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J Biol Chem. 2003 Jan 31;278(5):3331-8. Epub 2002 Nov 6.

Differential role of actin, clathrin, and dynamin in Fc gamma receptor-mediated endocytosis and phagocytosis.

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  • 1Department of Pediatrics, Division of Rheumatology, Hospital for Sick Children, Institute of Medical Science, and University Health Network, University of Toronto, Toronto, Ontario M5G 1X8, Canada.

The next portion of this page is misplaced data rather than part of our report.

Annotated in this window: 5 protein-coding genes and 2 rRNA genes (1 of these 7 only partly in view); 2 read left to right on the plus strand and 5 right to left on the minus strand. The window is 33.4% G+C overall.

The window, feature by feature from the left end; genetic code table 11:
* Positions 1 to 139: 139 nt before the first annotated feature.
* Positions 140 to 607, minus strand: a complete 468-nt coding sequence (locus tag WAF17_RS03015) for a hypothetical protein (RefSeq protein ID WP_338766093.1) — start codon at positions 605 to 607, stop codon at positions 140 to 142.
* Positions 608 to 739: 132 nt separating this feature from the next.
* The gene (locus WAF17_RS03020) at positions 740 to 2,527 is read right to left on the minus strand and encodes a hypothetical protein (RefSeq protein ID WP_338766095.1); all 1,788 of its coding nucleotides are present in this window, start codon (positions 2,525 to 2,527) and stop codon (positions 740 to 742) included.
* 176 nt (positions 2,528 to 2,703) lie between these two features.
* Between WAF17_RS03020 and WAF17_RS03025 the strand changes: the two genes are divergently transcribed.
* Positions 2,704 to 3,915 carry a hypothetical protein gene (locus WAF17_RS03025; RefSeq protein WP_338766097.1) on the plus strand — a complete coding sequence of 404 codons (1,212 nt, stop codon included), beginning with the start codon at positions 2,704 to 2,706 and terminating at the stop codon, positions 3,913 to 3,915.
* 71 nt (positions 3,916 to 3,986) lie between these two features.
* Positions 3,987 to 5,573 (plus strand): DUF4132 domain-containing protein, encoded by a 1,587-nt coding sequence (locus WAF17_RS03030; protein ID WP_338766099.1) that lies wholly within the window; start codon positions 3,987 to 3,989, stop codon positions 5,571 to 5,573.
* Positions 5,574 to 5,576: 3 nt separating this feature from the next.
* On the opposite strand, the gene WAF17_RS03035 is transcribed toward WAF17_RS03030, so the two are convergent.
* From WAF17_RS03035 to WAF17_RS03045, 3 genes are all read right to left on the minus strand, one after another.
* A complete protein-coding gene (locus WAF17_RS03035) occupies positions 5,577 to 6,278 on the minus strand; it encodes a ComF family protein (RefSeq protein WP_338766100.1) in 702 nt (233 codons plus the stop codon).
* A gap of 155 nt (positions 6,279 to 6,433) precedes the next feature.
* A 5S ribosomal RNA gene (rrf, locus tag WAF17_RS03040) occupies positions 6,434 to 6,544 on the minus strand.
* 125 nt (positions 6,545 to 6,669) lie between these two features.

Clustering of macrophage Fc gamma receptors by multimeric immunoglobulin complexes leads to their internalization. Formation of small aggregates leads to endocytosis, whereas large particulate complexes induce phagocytosis. In RAW-264.7 macrophages, Fc gamma receptor endocytosis was found to be dependent on clathrin and dynamin and insensitive to cytochalasin. Clathrin also associates with nascent phagosomes, and earlier observations suggested that it plays an essential role in phagosome formation. However, we find that phagocytosis of IgG-coated large (> or =3 microm) particles was unaffected by inhibition of dynamin or by reducing the expression of clathrin using antisense mRNA but was eliminated by cytochalasin, implying a distinct mechanism dependent on actin assembly. The uptake of smaller particles (< or =1 microm) was only partially blocked by cytochalasin. Remarkably, the cytochalasin-resistant component was also insensitive to dominant-negative dynamin I and to clathrin antisense mRNA, implying the existence of a third internalization mechanism, independent of actin, dynamin, and clathrin. The uptake of small particles occurred by a process distinct from fluid phase pinocytosis, because it was not inhibited by dominant-negative Rab5. The insensitivity of phagocytosis to dominant-negative dynamin I enabled us to test the role of dynamin in phagosomal maturation. Although internalization of receptors from the plasma membrane was virtually eliminated by the K44A and S45N mutants of dynamin I, clearance of transferrin receptors and of CD18 from maturing phagosomes was unaffected by these mutants. This implies that removal of receptors from the phagosomal membrane occurs by a mechanism that is different from the one mediating internalization of the same receptors at the plasma membrane. These results imply that, contrary to prevailing notions, normal dynamin and clathrin function is not required for phagocytosis and reveal the existence of a component of phagocytosis that is independent of actin and Rab5.

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